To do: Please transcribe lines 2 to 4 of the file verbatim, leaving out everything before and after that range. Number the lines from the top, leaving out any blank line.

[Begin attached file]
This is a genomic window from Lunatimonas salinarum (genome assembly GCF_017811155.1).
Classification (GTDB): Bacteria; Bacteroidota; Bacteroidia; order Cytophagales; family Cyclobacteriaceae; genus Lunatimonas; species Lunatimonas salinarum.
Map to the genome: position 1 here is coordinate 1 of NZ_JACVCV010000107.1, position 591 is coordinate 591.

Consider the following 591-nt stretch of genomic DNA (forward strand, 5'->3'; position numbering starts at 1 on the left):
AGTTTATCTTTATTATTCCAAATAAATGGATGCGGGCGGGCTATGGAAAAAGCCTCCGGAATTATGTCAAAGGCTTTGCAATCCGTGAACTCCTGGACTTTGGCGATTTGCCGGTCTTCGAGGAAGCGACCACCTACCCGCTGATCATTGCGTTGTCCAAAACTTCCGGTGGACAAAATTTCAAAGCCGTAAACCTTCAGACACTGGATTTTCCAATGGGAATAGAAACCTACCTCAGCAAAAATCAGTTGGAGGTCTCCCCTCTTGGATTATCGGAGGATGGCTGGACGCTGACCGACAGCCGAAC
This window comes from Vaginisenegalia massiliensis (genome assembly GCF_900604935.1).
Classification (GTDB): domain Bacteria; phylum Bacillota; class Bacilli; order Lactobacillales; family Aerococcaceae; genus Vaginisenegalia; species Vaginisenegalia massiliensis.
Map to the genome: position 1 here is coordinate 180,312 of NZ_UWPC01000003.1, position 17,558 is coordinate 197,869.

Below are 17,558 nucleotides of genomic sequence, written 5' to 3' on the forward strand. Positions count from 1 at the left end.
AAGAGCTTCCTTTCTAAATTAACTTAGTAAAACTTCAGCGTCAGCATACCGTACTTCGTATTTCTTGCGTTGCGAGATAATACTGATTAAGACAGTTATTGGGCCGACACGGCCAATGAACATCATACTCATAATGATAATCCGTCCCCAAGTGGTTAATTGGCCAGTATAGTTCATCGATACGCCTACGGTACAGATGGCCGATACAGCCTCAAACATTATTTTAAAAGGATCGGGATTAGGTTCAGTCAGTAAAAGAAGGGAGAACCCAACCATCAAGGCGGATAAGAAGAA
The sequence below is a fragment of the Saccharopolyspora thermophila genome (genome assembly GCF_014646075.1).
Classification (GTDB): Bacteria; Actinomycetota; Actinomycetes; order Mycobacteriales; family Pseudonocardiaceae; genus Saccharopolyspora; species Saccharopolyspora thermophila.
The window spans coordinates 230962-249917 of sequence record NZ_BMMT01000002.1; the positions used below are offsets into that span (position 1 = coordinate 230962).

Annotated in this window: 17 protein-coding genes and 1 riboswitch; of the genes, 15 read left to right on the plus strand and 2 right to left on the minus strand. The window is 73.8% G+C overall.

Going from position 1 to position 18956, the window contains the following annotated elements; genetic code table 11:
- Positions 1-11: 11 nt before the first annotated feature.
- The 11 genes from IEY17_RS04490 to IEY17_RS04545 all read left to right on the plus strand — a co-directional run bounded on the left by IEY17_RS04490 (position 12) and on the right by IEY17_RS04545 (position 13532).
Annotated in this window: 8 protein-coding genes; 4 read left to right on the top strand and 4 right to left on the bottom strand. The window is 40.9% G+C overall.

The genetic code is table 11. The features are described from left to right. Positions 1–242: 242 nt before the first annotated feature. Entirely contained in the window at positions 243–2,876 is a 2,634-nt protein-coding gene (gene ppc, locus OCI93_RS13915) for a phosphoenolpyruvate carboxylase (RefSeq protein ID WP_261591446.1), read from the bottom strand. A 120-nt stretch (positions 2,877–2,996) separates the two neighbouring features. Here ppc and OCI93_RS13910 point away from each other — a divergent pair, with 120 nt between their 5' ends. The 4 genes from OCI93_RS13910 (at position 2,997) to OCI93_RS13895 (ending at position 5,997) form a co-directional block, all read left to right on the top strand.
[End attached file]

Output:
Classification (GTDB): Bacteria; Bacteroidota; Bacteroidia; order Cytophagales; family Cyclobacteriaceae; genus Lunatimonas; species Lunatimonas salinarum.
Map to the genome: position 1 here is coordinate 1 of NZ_JACVCV010000107.1, position 591 is coordinate 591.

Consider the following 591-nt stretch of genomic DNA (forward strand, 5'->3'; position numbering starts at 1 on the left):